Neurogenic Voice Disorders : Spasmodic Dysphonia

Spasmodic Dysphonia

Adductor and Abductor Types

Spasmodic dysphonia remains a curious and unresolved voice disorder, due to its uncertain etiology and treatment potential. Spasmodic dysphonia is a descriptive term for a family of symptoms, all of which include some form of strained, strangled, and effortful voice production. The cause of this disorder has been debated for many years. Recent evidence has demonstrated strong evidence that spasmodic dysphonia has a neurologic origin and should be considered a focal dystonia specific to the larynx and similar to other dystonias such as blepharospasm and torticollis. Theories abound, but neither definitive etiology nor structural defect has been identified.

There are two principle types of spasmodic dysphonia: adductor type and abductor type. Adductor spasmodic dysphonia is the most common type, and results in a severely hyper functional voice, including a "strained-strangled" quality, multiple pitch or voice breaks and occasional voicing "blocks" of tension or effort that interrupt the continuity of phonation. Intermittent periods of normal voicing may occur during speech production, during both laughter and angry outbursts of speech, and while singing. Some patients are able to reduce the frequency and severity of the spasms when talking at a pitch level that is slightly higher than normal. The majority of patients with adductor spasmodic dysphonia find it difficult, if not impossible to shout. Many patients with adductor type spasmodic dysphonia complain of physical fatigue, tightness of the neck, back, and shoulder muscles and shortness of breath due to their efforts to phonate through the closed glottis. The severity of the symptoms of adductor spasmodic dysphonia varies within and among individuals. Some patients experience only a very mild interruption in normal phonation, while others may be rendered voiceless by the severity of the spasms. Abductor spasmodic dysphonia is a virtual "mirror image" of the adductor type. Instead of the vocal folds spasming closed (adductor SD), the vocal folds spasm open creating an involuntary moment of no voice, which is accompanied by a burst of air. Voice is characterized by involuntary voice breaks and intermittent aphonia, with uncontrolled prolonged bursts of breathy phonation. Voice onset may appear normal, and then loss of voice ensues with continued speaking. The vocal fold spasms appear to occur primarily during the production of unvoiced consonants (such as /p/, /f/, /s/) and can occur during all positions within words, on whole words, and on several words in succession. Often, patients report that their voices improved when they were angry, increased their intensity, or altered their pitch. Voice quality worsened when they were anxious or fatigued.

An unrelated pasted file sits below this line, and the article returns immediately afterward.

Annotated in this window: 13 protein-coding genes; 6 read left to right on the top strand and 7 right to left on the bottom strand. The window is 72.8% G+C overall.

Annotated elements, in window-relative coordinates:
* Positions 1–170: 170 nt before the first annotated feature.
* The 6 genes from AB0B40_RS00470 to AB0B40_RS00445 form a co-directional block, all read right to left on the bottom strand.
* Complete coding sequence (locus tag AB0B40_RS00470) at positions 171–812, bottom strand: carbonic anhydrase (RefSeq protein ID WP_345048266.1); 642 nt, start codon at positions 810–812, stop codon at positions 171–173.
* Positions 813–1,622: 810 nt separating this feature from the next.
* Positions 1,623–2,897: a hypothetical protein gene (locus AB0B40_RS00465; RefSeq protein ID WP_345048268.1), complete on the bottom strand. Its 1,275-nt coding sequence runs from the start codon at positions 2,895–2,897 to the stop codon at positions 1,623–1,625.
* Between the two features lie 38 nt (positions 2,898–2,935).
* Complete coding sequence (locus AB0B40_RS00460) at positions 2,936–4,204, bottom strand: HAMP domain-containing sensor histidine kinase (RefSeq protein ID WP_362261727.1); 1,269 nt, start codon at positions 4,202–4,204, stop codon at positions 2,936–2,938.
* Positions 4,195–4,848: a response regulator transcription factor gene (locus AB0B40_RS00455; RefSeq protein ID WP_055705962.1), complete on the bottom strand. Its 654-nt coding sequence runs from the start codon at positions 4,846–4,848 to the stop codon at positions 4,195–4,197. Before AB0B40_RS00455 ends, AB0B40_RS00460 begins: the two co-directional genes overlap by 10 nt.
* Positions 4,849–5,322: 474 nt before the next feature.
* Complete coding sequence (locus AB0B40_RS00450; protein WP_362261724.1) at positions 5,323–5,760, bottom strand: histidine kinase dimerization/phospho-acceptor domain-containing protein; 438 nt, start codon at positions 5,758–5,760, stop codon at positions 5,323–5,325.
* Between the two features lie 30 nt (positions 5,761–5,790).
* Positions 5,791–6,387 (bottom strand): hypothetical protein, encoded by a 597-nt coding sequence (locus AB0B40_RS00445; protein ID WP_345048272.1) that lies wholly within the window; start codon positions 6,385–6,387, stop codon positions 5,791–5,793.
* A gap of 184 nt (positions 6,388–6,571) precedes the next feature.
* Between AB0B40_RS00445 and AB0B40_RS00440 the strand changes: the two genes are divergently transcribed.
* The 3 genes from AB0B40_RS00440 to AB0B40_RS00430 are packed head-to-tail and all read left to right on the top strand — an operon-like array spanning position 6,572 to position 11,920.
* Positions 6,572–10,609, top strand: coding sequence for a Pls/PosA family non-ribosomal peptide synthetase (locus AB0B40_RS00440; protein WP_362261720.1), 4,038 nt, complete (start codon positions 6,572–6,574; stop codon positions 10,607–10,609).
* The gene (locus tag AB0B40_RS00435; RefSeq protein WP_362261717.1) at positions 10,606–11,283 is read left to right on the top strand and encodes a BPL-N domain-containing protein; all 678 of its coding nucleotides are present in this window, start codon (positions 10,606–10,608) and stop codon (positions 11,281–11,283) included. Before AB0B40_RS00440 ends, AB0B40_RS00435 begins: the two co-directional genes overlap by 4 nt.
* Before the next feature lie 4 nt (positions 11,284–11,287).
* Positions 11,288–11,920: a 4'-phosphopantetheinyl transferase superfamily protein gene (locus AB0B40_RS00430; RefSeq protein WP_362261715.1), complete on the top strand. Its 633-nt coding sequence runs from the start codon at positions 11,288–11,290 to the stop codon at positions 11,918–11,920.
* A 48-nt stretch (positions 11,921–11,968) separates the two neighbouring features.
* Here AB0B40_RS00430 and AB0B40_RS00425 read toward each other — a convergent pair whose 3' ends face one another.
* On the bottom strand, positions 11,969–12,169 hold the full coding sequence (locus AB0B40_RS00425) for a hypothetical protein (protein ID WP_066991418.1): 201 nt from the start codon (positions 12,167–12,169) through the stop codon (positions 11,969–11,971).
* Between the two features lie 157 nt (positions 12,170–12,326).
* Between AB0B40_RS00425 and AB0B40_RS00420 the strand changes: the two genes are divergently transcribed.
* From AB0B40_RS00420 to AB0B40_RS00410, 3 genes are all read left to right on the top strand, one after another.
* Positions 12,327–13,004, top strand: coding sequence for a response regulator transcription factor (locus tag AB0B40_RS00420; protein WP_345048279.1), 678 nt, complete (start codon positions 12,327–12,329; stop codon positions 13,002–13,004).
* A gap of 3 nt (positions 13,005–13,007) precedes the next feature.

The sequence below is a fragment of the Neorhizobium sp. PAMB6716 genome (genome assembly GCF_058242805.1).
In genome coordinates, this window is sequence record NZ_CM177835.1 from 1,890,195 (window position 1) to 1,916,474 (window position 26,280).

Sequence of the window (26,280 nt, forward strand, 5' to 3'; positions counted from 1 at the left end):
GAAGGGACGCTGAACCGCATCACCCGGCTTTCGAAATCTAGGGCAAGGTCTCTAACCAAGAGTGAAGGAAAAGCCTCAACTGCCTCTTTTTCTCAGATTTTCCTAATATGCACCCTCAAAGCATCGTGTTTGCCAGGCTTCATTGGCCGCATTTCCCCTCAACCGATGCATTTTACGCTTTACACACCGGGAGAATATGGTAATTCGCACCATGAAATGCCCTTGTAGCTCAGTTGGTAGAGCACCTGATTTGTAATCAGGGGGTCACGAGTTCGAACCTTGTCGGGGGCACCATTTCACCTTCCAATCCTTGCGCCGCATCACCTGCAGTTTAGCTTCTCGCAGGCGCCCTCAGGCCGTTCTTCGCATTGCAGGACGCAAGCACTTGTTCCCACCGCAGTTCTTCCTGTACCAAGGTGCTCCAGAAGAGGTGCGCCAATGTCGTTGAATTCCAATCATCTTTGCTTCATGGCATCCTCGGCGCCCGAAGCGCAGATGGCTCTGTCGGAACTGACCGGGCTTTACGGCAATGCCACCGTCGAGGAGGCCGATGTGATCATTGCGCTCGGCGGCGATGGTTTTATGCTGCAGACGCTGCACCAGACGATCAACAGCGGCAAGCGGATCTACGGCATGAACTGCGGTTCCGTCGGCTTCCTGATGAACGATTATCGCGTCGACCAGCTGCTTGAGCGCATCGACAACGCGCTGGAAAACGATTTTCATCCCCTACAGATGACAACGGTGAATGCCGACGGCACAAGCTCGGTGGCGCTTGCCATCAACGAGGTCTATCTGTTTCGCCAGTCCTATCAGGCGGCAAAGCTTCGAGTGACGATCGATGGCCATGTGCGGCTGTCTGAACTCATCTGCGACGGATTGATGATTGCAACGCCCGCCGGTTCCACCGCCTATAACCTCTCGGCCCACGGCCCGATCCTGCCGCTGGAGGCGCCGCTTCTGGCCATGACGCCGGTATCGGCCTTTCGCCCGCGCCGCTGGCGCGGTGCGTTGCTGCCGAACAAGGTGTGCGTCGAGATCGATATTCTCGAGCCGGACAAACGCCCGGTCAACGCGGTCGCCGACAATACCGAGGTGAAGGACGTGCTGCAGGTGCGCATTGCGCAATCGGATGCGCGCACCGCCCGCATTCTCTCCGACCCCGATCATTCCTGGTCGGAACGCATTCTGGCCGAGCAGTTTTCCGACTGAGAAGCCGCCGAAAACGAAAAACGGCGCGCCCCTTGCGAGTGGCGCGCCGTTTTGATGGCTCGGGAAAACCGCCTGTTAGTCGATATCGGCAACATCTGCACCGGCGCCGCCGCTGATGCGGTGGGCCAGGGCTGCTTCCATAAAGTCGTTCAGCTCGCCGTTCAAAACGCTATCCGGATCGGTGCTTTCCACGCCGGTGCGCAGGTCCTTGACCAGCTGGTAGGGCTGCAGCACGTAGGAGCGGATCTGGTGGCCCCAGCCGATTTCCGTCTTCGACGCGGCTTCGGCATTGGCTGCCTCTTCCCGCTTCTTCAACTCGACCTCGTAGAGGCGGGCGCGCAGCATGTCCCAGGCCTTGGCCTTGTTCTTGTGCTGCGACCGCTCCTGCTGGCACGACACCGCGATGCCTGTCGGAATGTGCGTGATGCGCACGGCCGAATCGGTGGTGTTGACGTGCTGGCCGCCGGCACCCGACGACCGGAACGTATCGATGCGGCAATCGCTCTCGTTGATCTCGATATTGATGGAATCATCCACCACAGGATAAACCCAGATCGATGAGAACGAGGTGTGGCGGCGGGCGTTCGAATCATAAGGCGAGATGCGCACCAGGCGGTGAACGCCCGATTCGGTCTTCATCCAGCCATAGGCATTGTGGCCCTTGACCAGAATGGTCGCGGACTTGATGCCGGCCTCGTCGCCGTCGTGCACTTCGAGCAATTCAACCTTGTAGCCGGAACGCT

The incidence of spasmodic dysphonia is unknown, but is thought to be relatively low. The disorder is said to occur equally in men and women with the most common onset in middle age. Rarely, symptoms of spasmodic dysphonia can occur in adolescence. Some patients experience a rapid onset associated with the occurrence of a traumatic event. Others report a more gradual onset following hoarseness associated with an upper respiratory infection. Still others appear to present with an idiopathic spasmodic dysphonia. The severity of the vocal symptoms appears to peak within the first year following the onset of the disorder.

Many patients with spasmodic dysphonia have experienced long and discouraging searches for many years, first for a diagnosis of the disorder and then for a treatment to cure or reduce the symptoms. To this end patients may have seen several otolaryngologists, neurologists, psychologists, and speech pathologists. They may have received voice therapy, psychotherapy, psychological counseling, stress reduction interventions, drug therapies, EMG and thermal biofeedback, relaxation training, acupuncture, hypnosis, and faith healing. Unfortunately, none of these approaches has proved to be consistently effective in relieving the vocal symptoms. In the past two decades, a specialized form of chemodenervation has been used with good success to treat spasmodic dysphonia. Percutaneous injections of botulinum toxin (BOTOX) into the intrinsic laryngeal muscles have provided temporary reprieve from symptoms of spasmodic dysphonia.

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